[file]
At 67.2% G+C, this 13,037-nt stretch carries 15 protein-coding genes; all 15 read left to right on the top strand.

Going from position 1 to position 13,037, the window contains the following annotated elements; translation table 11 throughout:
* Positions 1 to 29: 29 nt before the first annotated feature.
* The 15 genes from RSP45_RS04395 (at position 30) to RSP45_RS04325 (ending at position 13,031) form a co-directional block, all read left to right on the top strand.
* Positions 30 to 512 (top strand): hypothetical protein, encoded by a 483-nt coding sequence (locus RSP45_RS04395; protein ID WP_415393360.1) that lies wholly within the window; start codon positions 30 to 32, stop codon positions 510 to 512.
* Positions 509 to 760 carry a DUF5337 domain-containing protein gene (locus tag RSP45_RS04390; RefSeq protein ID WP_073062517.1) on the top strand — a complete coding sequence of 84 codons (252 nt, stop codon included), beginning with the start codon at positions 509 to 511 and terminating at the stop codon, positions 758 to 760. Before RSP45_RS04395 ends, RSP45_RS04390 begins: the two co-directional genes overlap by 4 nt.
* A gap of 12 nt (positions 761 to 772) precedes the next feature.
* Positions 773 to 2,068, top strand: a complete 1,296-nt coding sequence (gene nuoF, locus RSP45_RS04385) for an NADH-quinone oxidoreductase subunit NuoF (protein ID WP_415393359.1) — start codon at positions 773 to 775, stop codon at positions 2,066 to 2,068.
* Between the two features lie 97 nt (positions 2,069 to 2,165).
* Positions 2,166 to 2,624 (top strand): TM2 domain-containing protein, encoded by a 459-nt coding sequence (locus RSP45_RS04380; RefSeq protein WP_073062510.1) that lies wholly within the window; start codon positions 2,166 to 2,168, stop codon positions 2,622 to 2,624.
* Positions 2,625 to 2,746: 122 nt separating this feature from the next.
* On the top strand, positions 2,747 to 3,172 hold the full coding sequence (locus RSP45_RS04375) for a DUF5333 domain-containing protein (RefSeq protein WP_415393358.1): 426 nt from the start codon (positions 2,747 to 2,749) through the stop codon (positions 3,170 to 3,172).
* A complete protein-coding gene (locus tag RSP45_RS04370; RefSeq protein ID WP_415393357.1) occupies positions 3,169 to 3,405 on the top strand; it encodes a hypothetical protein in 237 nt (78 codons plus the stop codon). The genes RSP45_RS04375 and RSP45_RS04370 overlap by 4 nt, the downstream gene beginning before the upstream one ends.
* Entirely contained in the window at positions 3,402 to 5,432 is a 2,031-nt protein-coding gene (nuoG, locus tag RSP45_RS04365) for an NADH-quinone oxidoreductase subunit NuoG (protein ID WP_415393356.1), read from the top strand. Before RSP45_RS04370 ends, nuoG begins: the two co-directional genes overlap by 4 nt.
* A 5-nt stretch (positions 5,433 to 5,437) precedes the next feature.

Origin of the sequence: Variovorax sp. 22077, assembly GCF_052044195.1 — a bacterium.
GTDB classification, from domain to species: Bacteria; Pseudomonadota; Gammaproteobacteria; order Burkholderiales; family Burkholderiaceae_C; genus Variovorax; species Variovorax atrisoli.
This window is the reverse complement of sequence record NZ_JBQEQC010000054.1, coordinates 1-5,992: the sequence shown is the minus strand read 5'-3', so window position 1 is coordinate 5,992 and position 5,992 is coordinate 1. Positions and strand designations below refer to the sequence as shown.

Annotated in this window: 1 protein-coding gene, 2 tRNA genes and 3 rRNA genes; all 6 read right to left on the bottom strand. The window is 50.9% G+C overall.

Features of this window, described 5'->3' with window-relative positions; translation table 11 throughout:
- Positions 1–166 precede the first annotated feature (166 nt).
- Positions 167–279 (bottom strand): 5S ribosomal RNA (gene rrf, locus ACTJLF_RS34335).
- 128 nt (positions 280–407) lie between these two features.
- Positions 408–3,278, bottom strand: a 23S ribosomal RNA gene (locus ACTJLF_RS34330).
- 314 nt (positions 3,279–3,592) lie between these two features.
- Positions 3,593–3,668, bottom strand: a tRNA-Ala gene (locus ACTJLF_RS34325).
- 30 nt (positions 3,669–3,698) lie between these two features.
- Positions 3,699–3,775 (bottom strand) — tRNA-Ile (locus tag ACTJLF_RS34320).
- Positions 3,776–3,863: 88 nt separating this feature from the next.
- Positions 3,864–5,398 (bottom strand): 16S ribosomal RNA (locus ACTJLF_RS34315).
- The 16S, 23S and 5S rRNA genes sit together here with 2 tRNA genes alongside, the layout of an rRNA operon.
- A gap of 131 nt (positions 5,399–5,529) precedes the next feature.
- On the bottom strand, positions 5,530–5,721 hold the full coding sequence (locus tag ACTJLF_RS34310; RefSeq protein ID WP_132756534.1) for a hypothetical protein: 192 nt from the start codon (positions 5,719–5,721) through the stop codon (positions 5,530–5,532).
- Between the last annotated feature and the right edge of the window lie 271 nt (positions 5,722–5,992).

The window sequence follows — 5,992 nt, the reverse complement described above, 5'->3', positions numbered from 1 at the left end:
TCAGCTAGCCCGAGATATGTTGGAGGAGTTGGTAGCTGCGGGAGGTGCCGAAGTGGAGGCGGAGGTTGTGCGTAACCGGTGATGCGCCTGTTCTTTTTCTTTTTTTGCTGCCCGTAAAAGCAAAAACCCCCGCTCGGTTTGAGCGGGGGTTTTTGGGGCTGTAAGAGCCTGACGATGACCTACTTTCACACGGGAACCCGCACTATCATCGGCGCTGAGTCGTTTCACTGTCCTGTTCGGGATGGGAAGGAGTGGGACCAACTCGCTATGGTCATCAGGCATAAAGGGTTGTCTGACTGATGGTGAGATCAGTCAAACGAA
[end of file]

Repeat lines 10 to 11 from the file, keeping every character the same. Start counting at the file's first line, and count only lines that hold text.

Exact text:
* Positions 2,166 to 2,624 (top strand): TM2 domain-containing protein, encoded by a 459-nt coding sequence (locus RSP45_RS04380; RefSeq protein WP_073062510.1) that lies wholly within the window; start codon positions 2,166 to 2,168, stop codon positions 2,622 to 2,624.
* Positions 2,625 to 2,746: 122 nt separating this feature from the next.